FM radio signals travel somewhat directly to your radio from the radio station transmitting tower. Anything that comes between the two will interrupt reception. Going through a tunnel in a car illustrates a temporary example of this type of interference. Many of the radio stations that come in clearly on a car radio are not able to be picked up inside a steel building. The process of improving indoor reception is one of trial and error, but it can be done cost-effectively.
Relocate the radio. Try several different locations to find a spot within the steel building that offers the best reception. Placement near a window generally offers the best chances for picking up FM stations.
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Identify the antenna and move it into the best path for clear signals. Home clock radios without a telescopic antenna often have a thin wire attached that operates as the antenna. Some simply use the power cord. Change the position of the antenna to find the best possible placement for a clear signal.
Attach an upgraded indoor antenna to the radio. Connect a dipole antenna, or an old pair of TV rabbit ears to the antenna terminals. Attach the u-hooks to the antenna screw terminals. Find the best location in the building for that antenna to pull in FM radio signals.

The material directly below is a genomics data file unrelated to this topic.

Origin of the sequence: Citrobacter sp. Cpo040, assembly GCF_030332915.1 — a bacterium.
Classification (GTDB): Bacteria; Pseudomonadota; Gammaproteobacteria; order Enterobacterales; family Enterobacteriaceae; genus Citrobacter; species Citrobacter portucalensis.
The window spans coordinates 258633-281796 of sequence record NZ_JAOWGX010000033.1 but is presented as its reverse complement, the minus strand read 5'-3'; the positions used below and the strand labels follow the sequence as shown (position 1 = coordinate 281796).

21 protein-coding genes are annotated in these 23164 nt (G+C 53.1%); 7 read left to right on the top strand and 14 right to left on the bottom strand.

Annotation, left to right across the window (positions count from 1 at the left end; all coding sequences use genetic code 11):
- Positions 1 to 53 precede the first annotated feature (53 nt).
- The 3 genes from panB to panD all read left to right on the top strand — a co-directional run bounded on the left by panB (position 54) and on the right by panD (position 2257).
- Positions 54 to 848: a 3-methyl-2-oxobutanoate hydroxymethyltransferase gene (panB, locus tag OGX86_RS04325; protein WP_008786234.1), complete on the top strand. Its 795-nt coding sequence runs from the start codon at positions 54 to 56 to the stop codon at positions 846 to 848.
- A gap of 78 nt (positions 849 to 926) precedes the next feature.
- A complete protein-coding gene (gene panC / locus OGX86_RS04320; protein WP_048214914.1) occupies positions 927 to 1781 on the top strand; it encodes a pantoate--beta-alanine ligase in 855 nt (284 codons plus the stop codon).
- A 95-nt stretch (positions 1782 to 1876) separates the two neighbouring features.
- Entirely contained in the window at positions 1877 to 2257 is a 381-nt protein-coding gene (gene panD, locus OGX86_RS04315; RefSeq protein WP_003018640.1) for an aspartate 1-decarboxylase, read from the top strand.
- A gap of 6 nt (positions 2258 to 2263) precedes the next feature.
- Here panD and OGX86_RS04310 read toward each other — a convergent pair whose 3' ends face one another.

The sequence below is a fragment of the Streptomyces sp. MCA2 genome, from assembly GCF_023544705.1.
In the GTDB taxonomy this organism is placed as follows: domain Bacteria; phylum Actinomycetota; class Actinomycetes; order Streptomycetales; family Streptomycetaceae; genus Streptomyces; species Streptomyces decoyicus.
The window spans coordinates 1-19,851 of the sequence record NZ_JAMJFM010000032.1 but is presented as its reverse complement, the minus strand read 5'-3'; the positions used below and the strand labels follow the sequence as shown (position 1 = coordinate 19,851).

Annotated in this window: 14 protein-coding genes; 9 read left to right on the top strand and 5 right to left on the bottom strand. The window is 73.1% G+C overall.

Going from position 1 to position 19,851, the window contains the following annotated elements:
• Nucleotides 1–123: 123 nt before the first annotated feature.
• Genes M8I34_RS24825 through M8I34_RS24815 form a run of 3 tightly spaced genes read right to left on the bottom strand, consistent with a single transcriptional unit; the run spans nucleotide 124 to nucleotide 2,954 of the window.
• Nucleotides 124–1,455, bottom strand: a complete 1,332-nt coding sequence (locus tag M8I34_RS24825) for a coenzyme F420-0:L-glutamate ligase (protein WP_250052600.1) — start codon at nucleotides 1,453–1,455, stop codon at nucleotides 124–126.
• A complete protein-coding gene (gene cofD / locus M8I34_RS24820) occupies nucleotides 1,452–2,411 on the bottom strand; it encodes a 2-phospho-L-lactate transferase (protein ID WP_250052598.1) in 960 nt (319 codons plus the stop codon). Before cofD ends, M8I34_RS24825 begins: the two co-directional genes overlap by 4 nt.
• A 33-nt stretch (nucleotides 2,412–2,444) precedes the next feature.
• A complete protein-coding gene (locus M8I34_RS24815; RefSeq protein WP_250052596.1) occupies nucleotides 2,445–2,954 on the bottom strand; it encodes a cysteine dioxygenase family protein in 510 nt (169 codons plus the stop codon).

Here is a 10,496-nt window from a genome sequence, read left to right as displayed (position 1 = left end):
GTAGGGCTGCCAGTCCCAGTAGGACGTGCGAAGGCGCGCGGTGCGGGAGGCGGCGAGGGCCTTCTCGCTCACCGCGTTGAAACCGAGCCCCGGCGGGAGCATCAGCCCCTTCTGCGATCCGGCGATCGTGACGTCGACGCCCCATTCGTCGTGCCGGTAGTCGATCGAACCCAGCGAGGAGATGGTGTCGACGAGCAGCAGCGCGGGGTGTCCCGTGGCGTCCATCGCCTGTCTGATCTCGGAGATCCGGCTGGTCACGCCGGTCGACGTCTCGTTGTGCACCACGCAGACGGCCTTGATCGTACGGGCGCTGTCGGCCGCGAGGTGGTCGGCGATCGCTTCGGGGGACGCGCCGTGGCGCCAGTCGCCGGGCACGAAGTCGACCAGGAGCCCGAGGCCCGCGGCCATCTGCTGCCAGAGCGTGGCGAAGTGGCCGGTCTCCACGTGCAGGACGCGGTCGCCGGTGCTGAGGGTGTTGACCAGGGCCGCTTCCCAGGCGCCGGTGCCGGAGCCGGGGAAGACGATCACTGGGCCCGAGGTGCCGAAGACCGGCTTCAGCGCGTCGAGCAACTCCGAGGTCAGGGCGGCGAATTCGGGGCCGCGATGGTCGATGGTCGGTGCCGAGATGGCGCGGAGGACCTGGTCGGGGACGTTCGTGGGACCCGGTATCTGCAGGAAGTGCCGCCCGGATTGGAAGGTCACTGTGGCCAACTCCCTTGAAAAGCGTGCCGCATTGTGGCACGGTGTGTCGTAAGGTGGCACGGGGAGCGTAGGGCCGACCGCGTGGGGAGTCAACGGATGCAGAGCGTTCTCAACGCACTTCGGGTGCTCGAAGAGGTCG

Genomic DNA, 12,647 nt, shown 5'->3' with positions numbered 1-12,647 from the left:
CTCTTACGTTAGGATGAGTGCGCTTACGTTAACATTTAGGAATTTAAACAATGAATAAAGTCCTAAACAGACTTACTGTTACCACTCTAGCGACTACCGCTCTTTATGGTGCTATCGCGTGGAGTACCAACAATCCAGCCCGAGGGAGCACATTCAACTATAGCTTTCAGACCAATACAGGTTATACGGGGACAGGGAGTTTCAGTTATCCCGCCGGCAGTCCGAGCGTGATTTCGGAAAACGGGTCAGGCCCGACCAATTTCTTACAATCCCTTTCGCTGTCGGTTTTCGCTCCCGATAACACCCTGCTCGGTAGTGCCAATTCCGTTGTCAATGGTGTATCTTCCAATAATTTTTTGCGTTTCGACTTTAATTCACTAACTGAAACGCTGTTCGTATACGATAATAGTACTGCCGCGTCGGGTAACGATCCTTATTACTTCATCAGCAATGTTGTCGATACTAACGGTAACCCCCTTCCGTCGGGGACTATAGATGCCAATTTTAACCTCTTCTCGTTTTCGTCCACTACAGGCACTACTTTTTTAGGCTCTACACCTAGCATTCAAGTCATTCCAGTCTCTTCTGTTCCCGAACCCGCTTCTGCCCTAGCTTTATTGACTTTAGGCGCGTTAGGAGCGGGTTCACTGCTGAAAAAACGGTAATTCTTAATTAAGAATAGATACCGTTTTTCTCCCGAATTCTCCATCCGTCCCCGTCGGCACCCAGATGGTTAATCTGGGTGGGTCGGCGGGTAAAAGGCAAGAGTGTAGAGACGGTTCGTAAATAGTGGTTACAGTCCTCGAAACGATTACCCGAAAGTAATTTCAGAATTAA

Turn the "Stereo" selector switch to "Mono." Although FM radio stations broadcast in stereo it is more difficult for a receiver to pick up a clear signal in stereo. The mono setting will eliminate two-channel sound, but it will reduce static and fuzz from the incoming signal and deliver more powerful sound output.
Use an outdoor antenna if nothing else improves the radio station reception in a steel building. Electronic suppliers sell aerials that resemble old rooftop television antennas. Mount the antenna outside as high as possible and connect a coaxial from it to the antenna terminals on the radio receiver.